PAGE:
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Artist Showcase: Chito Seno


Four brothers, two sisters, and Chito Seno—a large family by any standard. It’s not hard to imagine dinner time and birthdays (or any event, for that matter) easily leading to sibling bloodshed. Think of it: there’s food, parental affection, and time in the bathroom all split seven ways. Are you seeing the potential for a throwdown?

For young Chito, a budding artist, rallying support (financial or otherwise) for his unpopular pastime was a frustrating challenge. He grew up in the Cebu province of the Philippines with big dreams of one day being a successful artist. Things looked promising in those early years. School notebooks became portfolios, students were parting with milk money to have him draw portraits for them, and Chito saw a fine arts college in his future.

Now if you’ve read just about any other artist showcase, you can probably guess what happened next. As is so often the case, Chito’s parents stepped in with a soul-crushing dose of reality. Chito was informed that families weren’t fed on an artist’s salary and that he should find a career that paid in more than smiles and good feelings. 

Chito chose to study engineering, and in his parents’ defense, he’s truly grateful for their insight. After graduation he landed a good job and was able to support his own large family. In 2001 a software company in California hired Chito, and he moved his family to the United States, where he currently resides.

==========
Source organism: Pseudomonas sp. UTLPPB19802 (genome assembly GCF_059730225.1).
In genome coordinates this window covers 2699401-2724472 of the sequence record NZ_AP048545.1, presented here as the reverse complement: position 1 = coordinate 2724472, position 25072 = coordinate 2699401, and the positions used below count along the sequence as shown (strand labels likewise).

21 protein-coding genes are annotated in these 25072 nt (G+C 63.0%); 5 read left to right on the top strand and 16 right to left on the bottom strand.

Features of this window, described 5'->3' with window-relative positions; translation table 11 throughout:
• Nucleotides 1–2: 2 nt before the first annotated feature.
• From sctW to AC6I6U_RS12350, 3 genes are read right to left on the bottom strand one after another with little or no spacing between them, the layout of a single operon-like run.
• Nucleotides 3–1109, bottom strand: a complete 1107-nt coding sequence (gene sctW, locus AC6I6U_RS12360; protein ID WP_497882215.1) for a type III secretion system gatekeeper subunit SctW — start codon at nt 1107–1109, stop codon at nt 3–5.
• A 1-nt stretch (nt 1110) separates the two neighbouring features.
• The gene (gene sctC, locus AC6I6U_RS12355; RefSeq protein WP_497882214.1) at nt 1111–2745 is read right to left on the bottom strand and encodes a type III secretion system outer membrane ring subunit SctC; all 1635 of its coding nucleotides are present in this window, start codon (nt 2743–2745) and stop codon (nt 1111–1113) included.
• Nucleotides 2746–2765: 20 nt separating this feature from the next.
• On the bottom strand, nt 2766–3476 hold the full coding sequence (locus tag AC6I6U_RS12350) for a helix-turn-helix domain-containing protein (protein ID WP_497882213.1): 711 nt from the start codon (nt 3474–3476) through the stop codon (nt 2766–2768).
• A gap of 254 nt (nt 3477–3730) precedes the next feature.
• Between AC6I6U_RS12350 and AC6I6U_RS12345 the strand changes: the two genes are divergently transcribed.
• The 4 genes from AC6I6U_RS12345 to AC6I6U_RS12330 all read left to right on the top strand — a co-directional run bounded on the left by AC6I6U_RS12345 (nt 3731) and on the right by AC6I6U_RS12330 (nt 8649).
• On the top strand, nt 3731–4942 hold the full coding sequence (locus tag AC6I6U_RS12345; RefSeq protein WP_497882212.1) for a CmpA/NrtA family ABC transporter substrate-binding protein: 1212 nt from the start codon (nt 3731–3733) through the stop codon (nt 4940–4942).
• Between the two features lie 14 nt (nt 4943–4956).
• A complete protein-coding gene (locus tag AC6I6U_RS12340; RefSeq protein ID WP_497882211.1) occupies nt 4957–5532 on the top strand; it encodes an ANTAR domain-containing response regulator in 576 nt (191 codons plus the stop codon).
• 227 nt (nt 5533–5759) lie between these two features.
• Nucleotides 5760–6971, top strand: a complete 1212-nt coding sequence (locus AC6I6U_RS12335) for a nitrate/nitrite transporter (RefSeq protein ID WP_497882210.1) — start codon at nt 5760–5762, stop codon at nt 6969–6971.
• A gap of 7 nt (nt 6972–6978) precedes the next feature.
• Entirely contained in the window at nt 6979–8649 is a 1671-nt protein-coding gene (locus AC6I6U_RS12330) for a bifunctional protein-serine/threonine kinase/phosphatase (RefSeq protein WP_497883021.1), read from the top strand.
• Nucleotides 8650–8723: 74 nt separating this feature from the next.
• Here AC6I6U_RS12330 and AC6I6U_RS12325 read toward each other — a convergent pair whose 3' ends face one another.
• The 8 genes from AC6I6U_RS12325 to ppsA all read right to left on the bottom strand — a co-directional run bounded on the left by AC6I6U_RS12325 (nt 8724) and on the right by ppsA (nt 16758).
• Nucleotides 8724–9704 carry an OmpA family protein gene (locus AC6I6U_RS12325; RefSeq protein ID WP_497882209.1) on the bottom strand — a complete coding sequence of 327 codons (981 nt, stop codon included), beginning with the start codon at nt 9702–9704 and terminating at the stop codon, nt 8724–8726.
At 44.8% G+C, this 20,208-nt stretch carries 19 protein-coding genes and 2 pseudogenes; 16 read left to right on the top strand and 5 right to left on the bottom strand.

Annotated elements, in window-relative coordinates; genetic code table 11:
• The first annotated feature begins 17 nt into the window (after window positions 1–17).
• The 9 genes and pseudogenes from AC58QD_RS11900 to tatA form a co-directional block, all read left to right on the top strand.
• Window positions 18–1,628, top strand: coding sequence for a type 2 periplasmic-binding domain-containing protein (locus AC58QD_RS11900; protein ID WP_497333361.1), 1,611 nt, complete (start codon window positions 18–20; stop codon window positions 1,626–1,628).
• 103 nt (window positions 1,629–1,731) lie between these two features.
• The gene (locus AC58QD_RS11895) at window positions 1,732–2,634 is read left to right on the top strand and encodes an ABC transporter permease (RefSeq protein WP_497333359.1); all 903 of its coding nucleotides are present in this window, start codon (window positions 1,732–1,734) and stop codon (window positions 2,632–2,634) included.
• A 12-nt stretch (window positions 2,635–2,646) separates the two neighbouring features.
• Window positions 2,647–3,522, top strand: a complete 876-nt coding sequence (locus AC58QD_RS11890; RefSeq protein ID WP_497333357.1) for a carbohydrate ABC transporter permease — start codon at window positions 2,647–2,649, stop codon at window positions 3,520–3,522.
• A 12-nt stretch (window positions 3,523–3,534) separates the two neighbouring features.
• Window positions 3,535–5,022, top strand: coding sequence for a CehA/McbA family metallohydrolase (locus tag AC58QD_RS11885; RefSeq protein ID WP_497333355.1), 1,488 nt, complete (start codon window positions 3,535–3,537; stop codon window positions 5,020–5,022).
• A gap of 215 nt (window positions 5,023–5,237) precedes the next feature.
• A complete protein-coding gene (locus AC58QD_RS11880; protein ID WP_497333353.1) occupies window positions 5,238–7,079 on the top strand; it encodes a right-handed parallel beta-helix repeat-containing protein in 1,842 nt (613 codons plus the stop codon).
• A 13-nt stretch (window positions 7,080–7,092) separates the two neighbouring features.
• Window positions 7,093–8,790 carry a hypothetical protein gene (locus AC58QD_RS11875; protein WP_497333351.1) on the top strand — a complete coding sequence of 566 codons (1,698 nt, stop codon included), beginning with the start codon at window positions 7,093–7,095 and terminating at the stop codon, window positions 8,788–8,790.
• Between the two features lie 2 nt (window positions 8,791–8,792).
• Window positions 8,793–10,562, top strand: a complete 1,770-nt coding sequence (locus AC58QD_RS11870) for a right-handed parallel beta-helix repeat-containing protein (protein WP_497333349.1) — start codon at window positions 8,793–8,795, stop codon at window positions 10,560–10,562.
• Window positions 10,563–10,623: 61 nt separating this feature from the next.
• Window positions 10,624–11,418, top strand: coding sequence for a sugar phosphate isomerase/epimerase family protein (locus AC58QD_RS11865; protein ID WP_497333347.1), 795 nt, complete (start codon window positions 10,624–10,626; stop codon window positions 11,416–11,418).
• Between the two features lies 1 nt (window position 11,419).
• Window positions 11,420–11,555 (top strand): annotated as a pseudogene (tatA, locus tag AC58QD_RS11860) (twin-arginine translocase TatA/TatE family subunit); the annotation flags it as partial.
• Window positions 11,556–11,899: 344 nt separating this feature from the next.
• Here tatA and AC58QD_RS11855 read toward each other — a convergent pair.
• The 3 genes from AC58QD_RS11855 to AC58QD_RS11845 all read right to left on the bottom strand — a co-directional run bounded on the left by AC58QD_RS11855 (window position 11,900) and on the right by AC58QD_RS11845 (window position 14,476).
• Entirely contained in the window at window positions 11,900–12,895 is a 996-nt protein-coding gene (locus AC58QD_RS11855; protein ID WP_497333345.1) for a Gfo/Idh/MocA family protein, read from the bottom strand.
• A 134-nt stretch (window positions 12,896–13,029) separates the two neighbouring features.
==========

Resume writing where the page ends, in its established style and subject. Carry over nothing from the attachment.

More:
The transition, as well as the stresses of raising a family, kept Chito away from his art for about 12 years. However, after settling into life in California and finding his stride once again, Chito picked up his pencils and has been making up for lost time over the past few years. His family members are all supportive of his art. “We are a family of artists,” says Chito. “My wife is musically talented and is the music director at our church. Our kids can sing, and some can play piano or guitar. One of our sons even made it to the Top 48 of America's Got Talent in 2010.”

Chito doesn’t regret his decision to study engineering. In fact, he’s grateful for the opportunities his trade has afforded him. He is not only able to chase his own artistic dreams now, but he has also been able to raise an entire family of budding artists. “Fortunately for me, a couple of our kids can also draw,” says Chito, “and I always tell them to follow their dreams. Come what may—just follow your dreams.”

If you would like to see more of Chito’s “making up for lost time,” be sure to check out his profile at

And be sure to check out the site for his tribute to fallen soldiers at

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